AWA to transfer events, activities to NFCT

The Northern Forest Canoe Trail (NFCT) and the Adirondack Watershed Alliance (AWA) are working towards a transfer of AWA events and activities, including the Adirondack Canoe Classic, to NFCT’s care by the launch of the 2021 paddling season.

AWA, managed by Brian and Grace McDonnell for over two decades, currently coordinates the ‘Round the Mountain Canoe and Kayak Race and the Celebrate Paddling Invitational in Saranac Lake, the Long Lake Long Boat Regatta, and the Adirondack Canoe Classic, known more commonly as the 90-Miler.

“We’re excited by the prospect of this transition, and we’re confident that NFCT’s board and staff will provide a promising future for paddle sports in the Adirondacks,” said Brian McDonnell. “NFCT’s focus on stewardship, promotion of paddling and celebration of paddling culture make them a perfect fit for carrying on the legacy of AWA and its tentpole events.”

The Northern Forest Canoe Trail is a nonprofit organization that maintains and promotes the 740-mile water trail that runs from Old Forge, New York, to Fort Kent, Maine, and connects New York, Vermont, Quebec, New Hampshire, and Maine. The trail showcases the mix of landscapes and communities currently lining the traditional routes used by indigenous peoples, settlers, and guides. It is the longest in-land water trail in the nation and consists of 23 rivers and streams, 59 lakes and ponds, 45 communities, and 65 portages.

“For 20 years, it’s been our mission to steward and promote the Northern Forest Canoe Trail and support the communities along our route,” said Karrie Thomas, NFCT’s executive director. “AWA’s work in inspiring paddlers, promoting the region’s natural beauty, and giving back to communities aligns seamlessly with our goals. Brian and Grace’s contributions to paddling in the Adirondacks is immeasurable; it’s an honor to carry their legacy forward.”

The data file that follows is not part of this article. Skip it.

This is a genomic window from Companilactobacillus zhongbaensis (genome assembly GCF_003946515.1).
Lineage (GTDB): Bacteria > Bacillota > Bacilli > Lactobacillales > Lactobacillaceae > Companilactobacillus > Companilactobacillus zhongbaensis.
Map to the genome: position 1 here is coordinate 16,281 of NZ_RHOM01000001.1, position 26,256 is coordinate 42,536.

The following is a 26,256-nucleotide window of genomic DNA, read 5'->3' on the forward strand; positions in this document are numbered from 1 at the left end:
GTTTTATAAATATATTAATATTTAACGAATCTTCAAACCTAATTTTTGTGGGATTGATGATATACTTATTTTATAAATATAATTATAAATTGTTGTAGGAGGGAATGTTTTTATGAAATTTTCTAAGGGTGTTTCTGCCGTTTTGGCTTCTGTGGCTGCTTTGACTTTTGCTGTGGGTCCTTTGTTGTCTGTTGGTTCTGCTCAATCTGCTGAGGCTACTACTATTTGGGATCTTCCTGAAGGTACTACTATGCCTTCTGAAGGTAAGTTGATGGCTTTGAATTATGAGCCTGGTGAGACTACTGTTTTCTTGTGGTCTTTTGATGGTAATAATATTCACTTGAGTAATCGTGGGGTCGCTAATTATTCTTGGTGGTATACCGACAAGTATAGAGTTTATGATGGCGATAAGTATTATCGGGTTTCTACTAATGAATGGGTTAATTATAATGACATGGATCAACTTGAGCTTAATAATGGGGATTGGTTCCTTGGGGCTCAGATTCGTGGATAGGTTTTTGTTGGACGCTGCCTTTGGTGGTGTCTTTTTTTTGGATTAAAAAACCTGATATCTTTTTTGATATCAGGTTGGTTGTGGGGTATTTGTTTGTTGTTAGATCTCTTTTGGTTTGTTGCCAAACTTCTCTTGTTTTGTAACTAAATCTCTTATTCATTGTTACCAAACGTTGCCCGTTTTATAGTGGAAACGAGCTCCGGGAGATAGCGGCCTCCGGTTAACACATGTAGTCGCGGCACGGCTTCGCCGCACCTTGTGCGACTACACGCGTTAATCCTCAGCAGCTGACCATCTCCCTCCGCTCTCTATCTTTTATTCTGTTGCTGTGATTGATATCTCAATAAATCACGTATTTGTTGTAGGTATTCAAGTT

“As a nonprofit organization, NFCT will be in a position to reinvest event revenues into maintaining the New York sections of the canoe trail,” said Anne Brewer of the NFCT’s Board of Directors. “We will also use event proceeds to support Northern Forest Explorers trips, getting more kids outside to experience paddling in the Adirondacks. Ultimately, revenue from these activities will allow us to create a source of funds to improve access to paddling routes between Old Forge and Saranac Lake and mitigate environmental impacts, while also freeing up our other resources to enhance work along the remaining 650 miles of the canoe trail.”

AWA and NFCT will work together to achieve an efficient transfer of operational information. This year, AWA will continue to manage events, with NFCT staff and volunteers observing and engaging in all aspects of operations, with a particular focus on AWA’s marquee event, the 90-Miler. NFCT seeks to complete fundraising and officially acquire all aspects of AWA in 2021, taking on correspondence, registration, marketing and sponsorships. Brian McDonnell will continue working with NFCT to ensure the events and activities are implemented in keeping with the expectations of partners and participants.

NFCT will also work closely with Adirondack host communities and the New York State Department of Environmental Conservation during the transition.

“Thanks to the Northern Forest Canoe Trail, the Adirondack Canoe Classic will continue to be enjoyed by New Yorkers and visitors alike,” said DEC Regional Director Bob Stegemann. “Like DEC, the NFCT is committed to promoting outdoor recreation and protecting our natural resources, and we look forward to a safe and enjoyable 90-miler this year and in the years to come.”

NFCT currently operates a number of longstanding, successful events, including Waterway Work Trips along the 740-mile canoe trail, the popular Missisquoi Paddle-Pedal in Richford, Vt., annual Paddling Film Festival screenings and the Northern Forest Explorers program. NFCT has worked with AWA for a number of years, providing stewardship support before and after the 90-Miler, as well as aid station support during the race.

“With our 20th anniversary in full swing, we’re already working with business and corporate partners, foundations, municipalities and private funders to ensure a smooth transition with AWA, and to make sure we meet the high standards set by Brian and Grace,” Thomas said. “We will need to engage the broad community of paddlers, pit crew teams and supporters who love this event to help us ensure it continues for the next 40 years.”

For more information on Adirondack Watershed Alliance events, please contact Brian McDonnell at To learn more about the Northern Forest Canoe Trail, visit, or contact Karrie Thomas at